With investors on edge, companies cannot afford to disappoint. Take a look at fertilizer-maker Mosaic (NYSE:MOS). Last week, the company reported a 77% spike in earnings to $1.17 per share. However, the Street consensus was for $1.29. As a result, MOS shares plunged by nearly 10% to $48.97.
Mosaic’s return for 2011 is a horrible -35.67%. This certainly is in stark contrast to 2009 and 2010, when MOS shares returned 76.97% and 28.18%, respectively.
So might Mosaic’s huge drop-off have created a buying opportunity? To see, let’s take a look at the company’s pros and cons:
- Global platform. Mosaic is one of the world’s biggest fertilizer companies. It ranks No. 1 for the production of phosphates and No. 3 for potash. The barriers to entry in these markets are enormous because of the limited number of deposits as well as the difficulties of dealing with foreign governments.
- Secular trends. With growing populations and the continued difficulties with finding arable land, there should be steady growth for fertilizers. Also, a big driver will be from emerging economies such China and India. Keep in mind that as wealth increases, demand increases for premium foods.
- Valuation. For the most part, Mosaic’s shares look cheap. The company’s price-to-earnings ratio is only about 9. Actually, Mosaic could be a buyout target as well. With Cargill selling off its shares in the company, it could make things easier for a transaction.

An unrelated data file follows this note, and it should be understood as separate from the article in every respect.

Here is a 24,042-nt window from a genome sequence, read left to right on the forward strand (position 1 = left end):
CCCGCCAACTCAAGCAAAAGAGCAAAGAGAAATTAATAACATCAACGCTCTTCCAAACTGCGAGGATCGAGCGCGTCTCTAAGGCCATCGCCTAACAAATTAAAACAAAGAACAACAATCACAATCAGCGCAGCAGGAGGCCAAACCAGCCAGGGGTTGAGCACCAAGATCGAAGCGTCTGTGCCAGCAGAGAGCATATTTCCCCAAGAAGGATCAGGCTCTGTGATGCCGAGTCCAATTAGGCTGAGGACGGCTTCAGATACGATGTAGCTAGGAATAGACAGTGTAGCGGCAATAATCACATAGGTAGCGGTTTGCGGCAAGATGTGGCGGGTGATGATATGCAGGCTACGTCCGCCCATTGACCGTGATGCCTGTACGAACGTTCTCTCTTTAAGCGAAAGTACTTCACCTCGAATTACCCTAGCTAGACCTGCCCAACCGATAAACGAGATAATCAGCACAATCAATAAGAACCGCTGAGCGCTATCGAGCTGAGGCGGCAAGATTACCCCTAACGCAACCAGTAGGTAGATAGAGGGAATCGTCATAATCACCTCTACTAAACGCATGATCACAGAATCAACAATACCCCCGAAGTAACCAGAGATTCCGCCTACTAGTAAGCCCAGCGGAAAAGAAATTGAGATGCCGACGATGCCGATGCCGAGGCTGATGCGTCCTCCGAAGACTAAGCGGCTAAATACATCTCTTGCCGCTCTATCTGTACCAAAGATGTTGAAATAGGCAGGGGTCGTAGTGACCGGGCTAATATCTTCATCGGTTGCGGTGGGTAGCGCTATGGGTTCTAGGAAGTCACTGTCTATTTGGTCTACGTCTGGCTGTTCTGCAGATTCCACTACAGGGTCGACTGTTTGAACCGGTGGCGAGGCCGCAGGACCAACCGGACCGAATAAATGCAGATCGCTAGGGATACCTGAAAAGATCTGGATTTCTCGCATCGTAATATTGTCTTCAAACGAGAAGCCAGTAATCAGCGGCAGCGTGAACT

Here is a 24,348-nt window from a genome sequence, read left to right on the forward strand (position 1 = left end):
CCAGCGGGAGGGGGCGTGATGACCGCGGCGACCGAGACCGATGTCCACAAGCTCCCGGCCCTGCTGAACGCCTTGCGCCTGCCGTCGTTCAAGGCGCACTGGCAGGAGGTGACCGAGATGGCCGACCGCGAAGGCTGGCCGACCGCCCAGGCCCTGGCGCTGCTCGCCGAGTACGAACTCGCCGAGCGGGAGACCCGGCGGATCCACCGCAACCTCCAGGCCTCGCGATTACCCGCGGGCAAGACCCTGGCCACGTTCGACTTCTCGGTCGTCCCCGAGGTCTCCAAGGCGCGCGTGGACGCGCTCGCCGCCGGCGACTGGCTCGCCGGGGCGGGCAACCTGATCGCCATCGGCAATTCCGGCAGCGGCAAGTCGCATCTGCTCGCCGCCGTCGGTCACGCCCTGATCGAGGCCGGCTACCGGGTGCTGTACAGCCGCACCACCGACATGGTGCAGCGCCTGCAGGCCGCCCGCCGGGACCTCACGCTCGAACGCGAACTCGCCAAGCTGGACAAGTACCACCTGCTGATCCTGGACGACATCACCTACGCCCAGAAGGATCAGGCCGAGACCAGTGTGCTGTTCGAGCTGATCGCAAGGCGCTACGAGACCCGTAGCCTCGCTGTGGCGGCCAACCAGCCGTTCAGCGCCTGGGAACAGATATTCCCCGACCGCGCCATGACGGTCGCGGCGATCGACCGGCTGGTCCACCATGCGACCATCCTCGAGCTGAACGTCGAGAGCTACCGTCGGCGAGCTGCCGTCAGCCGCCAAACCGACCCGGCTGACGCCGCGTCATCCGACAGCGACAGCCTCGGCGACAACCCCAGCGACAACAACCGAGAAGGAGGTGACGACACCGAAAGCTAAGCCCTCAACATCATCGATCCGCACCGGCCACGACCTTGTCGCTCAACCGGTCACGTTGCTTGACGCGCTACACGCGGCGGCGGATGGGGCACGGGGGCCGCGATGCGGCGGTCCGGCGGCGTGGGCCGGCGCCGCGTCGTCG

- Costs. These were a big problem in the prior quarter. For example, there was a 15% increase in costs for phosphate production, which primarily was the result of the inflation in raw materials like ammonia and sulfur.
- Competition. While the market is highly consolidated on a global basis, Mosaic still faces pressure from big-time rivals. The main ones include Potash (NYSE:POT), BHP Billiton (NYSE:BHP) and Agrium (NYSE:AGU). Thus, it can be tough to increase prices to deal with the general rise in input costs.
- Economy. In the short term, Mosaic might feel the pressure from a slowing global economy. But perhaps the most troubling development is economic deceleration in China, which has been a big growth driver.
Even with a low valuation, Mosaic faces some big headwinds as the company’s costs should remain a problem and demand is likely to trail off. Interestingly enough, according to a recent report from the USDA, corn stockpiles have surged. Thus, if there is a hit to farmers’ income, it could mean fewer purchases from Mosaic.
So while the long-term prospects still look bright for the company, there could be more trouble ahead for investors. In other words, the cons outweigh the pros on the stock for now.
Tom Taulli is the author of “All About Short Selling” and “All About Commodities.” You can also find him at Twitter account @ttaulli. He does not own a position in any of the stocks named here.